> I see a whole lot of culpable neglect of science by progressivesExamples? Evidence?(Note that a handful of anecdotes do not support the claim of a "whole lot of culpable neglect".)
> > I see a whole lot of culpable neglect of science by progressives> Examples? Evidence?We already have your stance on Democrats & their history with nuclear power. Do we need to investigate how exactly the Progressive element of the Democratic Party fits into that matter?We have a neglect of the study of the importance of two-parent homes for the welfare of children, and/or a neglect of bringing such studies to bear on public policy. Democrats claim that they care a lot for blacks, and yet we have that split I cited: 66% of black children live in single-parent homes, while 25% of white children do. We could go and look at how welfare and other policies discouraged marriage, and how little encouragement there has been for marriage. The State substitutes very, very poorly for the [statistically:] father.We have the fact that tolerance was preached & requested & sorta-promised and yet increasing intolerance is what we see in precisely those institutions increasingly dominated by liberals (including progressives). I cited the flagrantly intolerant strategy by someone called "The Father of the New Left". If you'd like a growing trove of evidence on this intolerance in higher education, take a look at Heterodox Academy. If you want peer-reviewed sociological research, see the specific blog post Victimhood culture explains what is happening at Emory. Do I need to connect this intolerance to a refusal to engage in rational discourse based on the evidence?Any time that progressives pretend that democracy is more than façade to their constituents, they are either engaged in lying, self-delusion, or de facto patriarchy (often described as a "nanny state"). These are all deeply anti-scientific behaviors, unless you are of the opinion that the only people qualified to be scientists are a rather small elite. If progressives are truly interested in approaching the ideal of democracy, they will be quite happy to admit the extent to which our current government falls short of that ideal. Do they? Not in any appreciable way that I've seen. In and of itself, this seems to qualify as "a whole lot of culpable neglect of science". Alternatively, we could say that the realm of social order is more fiction than fact, a route I would be happy to discuss.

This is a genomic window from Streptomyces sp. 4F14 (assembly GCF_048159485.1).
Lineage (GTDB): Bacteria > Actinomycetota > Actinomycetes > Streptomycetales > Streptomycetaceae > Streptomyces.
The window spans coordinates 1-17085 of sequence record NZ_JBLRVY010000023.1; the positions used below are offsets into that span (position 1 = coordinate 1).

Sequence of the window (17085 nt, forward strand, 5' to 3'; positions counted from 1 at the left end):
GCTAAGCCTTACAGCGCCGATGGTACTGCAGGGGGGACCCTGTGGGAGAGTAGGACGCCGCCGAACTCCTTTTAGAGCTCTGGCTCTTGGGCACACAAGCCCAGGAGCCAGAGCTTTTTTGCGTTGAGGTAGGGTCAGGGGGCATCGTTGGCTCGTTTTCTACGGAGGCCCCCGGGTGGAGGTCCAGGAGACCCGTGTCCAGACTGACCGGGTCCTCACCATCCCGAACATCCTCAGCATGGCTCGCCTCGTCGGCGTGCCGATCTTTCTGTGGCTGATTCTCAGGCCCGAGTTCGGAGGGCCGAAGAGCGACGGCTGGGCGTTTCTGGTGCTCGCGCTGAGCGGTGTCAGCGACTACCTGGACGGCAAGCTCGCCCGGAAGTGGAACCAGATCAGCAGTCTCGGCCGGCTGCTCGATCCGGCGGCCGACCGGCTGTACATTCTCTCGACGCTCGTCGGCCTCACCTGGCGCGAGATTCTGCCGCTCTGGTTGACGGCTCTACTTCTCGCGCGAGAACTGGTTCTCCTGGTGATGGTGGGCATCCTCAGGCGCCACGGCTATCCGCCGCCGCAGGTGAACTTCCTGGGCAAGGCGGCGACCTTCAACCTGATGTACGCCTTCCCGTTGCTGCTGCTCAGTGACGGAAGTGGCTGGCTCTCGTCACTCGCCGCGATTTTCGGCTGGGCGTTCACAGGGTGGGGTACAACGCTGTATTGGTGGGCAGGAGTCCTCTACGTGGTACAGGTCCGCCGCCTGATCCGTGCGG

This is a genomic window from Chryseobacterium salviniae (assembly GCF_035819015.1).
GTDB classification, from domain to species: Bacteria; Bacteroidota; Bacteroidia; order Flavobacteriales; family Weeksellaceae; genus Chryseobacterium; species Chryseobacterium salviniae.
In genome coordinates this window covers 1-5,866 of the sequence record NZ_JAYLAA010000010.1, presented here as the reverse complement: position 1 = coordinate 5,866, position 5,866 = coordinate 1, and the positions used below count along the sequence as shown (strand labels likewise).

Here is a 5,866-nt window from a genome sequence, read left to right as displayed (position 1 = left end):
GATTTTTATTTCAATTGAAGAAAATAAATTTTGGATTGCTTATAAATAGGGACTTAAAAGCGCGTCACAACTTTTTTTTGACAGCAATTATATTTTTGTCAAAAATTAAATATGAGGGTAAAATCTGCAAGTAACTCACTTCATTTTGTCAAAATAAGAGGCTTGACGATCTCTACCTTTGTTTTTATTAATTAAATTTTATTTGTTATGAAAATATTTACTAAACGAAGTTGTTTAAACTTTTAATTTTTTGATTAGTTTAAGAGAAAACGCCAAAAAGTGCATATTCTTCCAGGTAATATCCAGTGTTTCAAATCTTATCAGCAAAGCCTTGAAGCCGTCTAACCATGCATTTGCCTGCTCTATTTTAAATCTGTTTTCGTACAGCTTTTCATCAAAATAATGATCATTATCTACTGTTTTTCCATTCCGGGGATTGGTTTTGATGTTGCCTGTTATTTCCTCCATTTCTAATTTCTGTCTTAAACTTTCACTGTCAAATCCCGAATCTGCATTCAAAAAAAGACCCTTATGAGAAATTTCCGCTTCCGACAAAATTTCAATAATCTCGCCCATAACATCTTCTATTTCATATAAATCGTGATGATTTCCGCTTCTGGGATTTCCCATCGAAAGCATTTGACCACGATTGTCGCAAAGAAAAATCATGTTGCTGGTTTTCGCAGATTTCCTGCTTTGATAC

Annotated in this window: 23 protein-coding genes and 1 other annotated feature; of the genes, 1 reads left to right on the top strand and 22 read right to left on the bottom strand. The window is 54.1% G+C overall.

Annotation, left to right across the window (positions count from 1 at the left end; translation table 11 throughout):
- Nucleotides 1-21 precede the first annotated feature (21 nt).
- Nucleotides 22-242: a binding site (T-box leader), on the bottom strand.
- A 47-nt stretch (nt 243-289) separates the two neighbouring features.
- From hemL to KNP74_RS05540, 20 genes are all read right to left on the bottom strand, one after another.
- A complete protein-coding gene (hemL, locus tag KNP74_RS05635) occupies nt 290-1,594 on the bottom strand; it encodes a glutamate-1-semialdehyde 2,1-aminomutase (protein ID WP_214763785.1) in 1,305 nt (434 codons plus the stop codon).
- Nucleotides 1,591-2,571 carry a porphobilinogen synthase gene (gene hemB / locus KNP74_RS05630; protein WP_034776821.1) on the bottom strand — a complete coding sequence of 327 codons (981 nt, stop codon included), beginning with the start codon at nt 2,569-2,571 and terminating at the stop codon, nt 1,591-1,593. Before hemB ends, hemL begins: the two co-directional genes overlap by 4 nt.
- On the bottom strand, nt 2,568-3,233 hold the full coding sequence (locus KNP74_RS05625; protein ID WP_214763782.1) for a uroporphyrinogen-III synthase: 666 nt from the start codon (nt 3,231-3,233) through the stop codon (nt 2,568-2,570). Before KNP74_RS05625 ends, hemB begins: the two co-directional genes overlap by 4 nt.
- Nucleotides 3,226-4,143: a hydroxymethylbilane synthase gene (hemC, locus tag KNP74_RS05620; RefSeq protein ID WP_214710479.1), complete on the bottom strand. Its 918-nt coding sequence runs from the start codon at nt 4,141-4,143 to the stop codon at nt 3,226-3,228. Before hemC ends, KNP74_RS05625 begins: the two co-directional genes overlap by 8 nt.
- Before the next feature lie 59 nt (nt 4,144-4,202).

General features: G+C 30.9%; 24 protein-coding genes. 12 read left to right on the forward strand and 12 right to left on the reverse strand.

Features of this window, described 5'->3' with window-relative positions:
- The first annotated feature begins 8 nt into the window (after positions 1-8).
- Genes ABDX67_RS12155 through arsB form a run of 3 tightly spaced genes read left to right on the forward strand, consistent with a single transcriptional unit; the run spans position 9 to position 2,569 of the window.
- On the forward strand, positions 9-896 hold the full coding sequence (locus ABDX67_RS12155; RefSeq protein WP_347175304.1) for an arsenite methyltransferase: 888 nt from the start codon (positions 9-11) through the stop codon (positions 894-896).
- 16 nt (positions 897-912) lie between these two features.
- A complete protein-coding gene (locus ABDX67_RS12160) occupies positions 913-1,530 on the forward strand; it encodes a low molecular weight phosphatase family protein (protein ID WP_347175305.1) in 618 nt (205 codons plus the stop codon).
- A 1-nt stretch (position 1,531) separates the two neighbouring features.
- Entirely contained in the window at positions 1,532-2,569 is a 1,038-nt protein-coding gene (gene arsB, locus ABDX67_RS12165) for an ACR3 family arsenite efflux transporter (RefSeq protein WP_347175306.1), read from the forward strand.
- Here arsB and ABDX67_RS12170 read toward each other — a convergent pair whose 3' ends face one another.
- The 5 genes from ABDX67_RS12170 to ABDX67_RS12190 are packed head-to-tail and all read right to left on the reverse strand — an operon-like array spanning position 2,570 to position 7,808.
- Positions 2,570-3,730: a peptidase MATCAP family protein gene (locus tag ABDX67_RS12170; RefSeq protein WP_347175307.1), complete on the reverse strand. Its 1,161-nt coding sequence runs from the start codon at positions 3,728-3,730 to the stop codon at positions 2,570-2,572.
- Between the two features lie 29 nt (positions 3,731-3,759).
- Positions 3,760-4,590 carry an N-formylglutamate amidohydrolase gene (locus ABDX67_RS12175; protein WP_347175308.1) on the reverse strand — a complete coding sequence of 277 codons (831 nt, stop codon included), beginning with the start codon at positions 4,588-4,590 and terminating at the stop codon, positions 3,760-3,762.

@Ron: BTW, I suggest revisiting my response to your "I honestly cannot think of even one positive result of conservatism in the last 500 years." In order to arrive at what you called "an excellent analogy" about free speech + [limited liability] corporations + money, I had to deploy thinking that is generally associated strongly with conservatism. I'll let a renowned American sociologist describe the matter:>> The broad tradition of liberal ideology, all the way back to the Enlightenment, has an especially close relationship to the process of modernization. Indeed, the argument can be made that this tradition embodies the myth of modernity more than any other. It is not surprising, then, that it has been singularly blind to the importance and at times even the very existence of mediating structures. Liberalism is, above all, a faith in rationality. Its designs for society are highly rational, abstract, universalistic. Burke, in criticizing the programs of the French revolutionaries, aptly called them "geometrical." Liberalism, of course, has undergone profound transformations since then, in France as elsewhere. In America, as has often been pointed out, liberalism underwent a remarkable conversion in this century, basically from faith in the market to faith in government (paradoxically, those adhering to the older version of the liberal creed now call themselves conservatives). Yet the underlying faith in the powers of rationality has remained unchanged. While before the anonymous forces of the market (Adam Smith's "invisible hand") were supposed to make human affairs come out in accord with rationality, now the planning and controls of government are expected to achieve that salvific result. It is precisely the mediating structures that stand in the way of this "geometry." They are "irrational" (that is, based on emotion and value, not on functional utility), concrete, highly particularistic, and ipso facto resistant to the rationales of either market or government. In terms of contemporary American liberalism, the sundry "irrationalities" of human life are firmly assigned to the private sphere (where liberals are sincerely committed to protecting them under the rubric of individual rights). As far as public policy is concerned, "geometry" continues to reign. No better up-to-date illustration of this can be found than the liberally inspired designs for rational integration in places like Boston or Louisville, abstract "geometries" imposed without regard for the fabric of communities in which people live their daily lives. (Facing Up to Modernity, 135–36)Careful thinking about how mediating structures work is simply not a high priority for those Peter Berger describes. Berger writes elsewhere:>> There the great concern is for the individual ("the rights of man") and for a just public order, but anything "in between" is viewed as irrelevant, or even an obstacle, to the rational ordering of society. (To Empower People, 161)Perhaps conservatives (of which I don't particularly identify—I think everyone is pretty fucked up at this point in time) have something to offer, after all? Something perhaps rather valuable, if overturning Citizens United with rigorous philosophical–jurisprudential reasoning is considered important?